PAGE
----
In commenting on this aspect of his capped container, Waring states that if one tampers with the prongs, i.e., by bending same out of such ruptured relation with the telltale element, the consumer can detect such tampering by observing the state of the prongs said to be deformed on reinsertion and by observing the state of the telltale element said to be thus marred. Such ultimate reliance on demanding observations by the consumer renders the Waring approach less than desirable, despite its inclusion of the most effective of the outlined practices. Its shortcoming indicates still another essential to effective tamper indication, namely, that the rupturing elements and telltale must be maintained inaccessible.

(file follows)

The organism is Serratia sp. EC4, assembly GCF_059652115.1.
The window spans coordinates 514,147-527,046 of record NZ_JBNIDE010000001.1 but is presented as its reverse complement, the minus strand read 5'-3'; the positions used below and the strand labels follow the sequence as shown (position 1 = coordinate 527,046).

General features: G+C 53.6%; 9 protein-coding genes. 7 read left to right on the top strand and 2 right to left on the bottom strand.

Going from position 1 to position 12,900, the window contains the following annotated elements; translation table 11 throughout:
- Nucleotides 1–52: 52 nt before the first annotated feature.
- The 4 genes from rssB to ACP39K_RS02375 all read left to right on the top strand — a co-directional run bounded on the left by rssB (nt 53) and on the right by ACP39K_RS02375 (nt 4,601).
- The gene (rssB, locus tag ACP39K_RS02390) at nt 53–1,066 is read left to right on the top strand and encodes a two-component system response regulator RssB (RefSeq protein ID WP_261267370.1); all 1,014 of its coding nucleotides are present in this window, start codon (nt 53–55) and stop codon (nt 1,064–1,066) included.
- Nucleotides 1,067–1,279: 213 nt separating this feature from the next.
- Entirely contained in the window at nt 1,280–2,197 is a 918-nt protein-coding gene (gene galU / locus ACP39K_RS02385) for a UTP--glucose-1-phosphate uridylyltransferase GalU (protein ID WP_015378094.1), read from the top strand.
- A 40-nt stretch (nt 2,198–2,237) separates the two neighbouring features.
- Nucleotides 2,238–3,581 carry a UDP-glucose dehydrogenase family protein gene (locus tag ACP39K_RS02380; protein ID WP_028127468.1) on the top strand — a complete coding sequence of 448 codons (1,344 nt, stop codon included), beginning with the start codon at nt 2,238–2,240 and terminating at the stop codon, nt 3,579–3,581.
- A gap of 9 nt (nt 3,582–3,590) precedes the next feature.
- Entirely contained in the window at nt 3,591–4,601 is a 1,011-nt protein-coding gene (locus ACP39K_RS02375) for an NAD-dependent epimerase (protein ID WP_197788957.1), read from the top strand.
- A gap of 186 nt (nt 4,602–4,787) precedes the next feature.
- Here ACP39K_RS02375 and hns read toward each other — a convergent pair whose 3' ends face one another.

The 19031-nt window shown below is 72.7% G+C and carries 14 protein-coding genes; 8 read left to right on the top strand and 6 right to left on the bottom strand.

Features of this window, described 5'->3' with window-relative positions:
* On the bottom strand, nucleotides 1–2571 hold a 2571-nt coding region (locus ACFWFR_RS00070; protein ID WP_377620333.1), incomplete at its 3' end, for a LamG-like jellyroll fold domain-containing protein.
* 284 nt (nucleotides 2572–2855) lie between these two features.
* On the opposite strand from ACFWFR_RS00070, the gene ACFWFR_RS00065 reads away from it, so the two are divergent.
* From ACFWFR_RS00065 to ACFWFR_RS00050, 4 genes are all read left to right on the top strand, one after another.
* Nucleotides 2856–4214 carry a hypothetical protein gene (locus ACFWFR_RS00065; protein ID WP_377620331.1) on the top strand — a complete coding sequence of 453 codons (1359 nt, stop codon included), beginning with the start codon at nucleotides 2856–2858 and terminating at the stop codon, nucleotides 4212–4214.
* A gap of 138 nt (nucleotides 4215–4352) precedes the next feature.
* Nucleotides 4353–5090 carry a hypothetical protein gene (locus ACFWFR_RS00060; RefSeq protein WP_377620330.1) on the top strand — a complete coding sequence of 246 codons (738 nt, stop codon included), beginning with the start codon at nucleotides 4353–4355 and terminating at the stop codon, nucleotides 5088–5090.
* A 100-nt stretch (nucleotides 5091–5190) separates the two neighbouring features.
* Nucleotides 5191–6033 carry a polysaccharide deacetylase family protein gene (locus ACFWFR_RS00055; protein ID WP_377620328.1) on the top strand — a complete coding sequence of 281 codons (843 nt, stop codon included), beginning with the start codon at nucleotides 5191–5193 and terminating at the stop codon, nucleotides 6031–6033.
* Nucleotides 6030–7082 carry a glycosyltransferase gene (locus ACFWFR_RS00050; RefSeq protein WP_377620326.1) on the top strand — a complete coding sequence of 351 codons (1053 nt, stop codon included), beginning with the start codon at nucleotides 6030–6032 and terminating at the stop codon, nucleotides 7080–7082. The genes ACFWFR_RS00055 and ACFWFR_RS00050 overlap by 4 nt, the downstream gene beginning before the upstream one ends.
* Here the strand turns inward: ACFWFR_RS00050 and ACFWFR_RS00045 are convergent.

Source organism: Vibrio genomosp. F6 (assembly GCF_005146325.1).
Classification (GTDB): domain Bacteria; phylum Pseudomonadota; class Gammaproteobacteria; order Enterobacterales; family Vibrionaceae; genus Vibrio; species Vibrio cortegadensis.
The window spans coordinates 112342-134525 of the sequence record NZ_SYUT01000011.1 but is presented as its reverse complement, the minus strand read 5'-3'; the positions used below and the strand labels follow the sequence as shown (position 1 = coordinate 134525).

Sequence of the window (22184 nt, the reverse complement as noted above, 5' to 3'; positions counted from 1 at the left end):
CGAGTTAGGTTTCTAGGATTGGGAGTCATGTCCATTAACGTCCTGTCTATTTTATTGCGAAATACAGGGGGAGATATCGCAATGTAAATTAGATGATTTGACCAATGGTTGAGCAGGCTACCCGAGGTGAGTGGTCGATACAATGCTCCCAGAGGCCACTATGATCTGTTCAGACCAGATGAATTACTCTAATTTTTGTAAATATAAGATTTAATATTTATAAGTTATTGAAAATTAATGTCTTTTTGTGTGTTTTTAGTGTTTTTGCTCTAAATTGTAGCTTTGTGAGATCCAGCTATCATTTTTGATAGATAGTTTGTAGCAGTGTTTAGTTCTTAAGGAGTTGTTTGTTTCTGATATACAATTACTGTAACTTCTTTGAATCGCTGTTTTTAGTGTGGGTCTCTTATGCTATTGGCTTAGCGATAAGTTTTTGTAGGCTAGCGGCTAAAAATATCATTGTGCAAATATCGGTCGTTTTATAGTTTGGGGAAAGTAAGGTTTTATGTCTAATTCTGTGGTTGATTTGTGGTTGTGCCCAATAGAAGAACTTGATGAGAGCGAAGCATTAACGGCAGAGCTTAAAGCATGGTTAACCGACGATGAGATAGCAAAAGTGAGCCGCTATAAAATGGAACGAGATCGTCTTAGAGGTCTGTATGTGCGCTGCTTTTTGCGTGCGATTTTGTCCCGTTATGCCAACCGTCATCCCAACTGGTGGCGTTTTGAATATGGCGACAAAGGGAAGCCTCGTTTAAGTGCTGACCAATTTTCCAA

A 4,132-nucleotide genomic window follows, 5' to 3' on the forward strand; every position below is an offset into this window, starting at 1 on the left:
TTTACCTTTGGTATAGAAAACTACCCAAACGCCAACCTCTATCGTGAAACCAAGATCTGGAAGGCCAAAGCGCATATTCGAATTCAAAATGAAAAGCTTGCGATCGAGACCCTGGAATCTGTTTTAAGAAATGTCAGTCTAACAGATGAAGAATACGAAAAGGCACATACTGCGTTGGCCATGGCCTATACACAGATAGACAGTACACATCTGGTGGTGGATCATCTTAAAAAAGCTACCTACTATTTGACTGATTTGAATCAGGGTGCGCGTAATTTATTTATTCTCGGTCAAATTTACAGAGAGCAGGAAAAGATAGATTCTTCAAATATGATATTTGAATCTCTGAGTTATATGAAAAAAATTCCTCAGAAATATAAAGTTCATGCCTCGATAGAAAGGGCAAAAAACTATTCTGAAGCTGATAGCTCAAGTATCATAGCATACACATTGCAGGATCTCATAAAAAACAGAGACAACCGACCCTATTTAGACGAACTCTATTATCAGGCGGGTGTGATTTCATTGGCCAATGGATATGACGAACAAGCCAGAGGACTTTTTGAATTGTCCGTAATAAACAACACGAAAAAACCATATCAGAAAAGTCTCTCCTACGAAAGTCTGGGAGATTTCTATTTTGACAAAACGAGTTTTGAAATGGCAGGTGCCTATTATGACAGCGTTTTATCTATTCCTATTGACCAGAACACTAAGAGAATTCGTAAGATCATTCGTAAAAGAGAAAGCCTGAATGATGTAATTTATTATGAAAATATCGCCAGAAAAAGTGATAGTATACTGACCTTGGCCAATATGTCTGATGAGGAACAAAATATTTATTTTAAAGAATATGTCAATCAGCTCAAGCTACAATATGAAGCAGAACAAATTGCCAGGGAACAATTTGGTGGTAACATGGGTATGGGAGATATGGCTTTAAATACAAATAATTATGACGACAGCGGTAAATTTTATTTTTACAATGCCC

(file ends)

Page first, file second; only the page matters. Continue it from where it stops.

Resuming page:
In related considerations, applicants see as highly desirable characteristics of effective tamper indication such matters as equipping closure members with complete tamper-indicating capability at the point of their manufacture, enabling them to be made without customized cap structure or cap-working steps as in the Waring approach, and as adapted for use with the widespread varieties of caps currently in production.
In pending commonly-assigned U.S. patent applications Ser. No. 441,109 filed on Nov. 12, 1982 and entitled "Container with Tamper Indication and Method for Providing Same" and Ser. No. 443,608 filed on Nov. 22, 1982 and entitled "Tamper-Indicating Closure for a Container, Container and Method for Making Same", apparatus and methods are provided for accomodating the foregoing practice selections and having characteristics also accomodating such existing industrial practices in the related industries.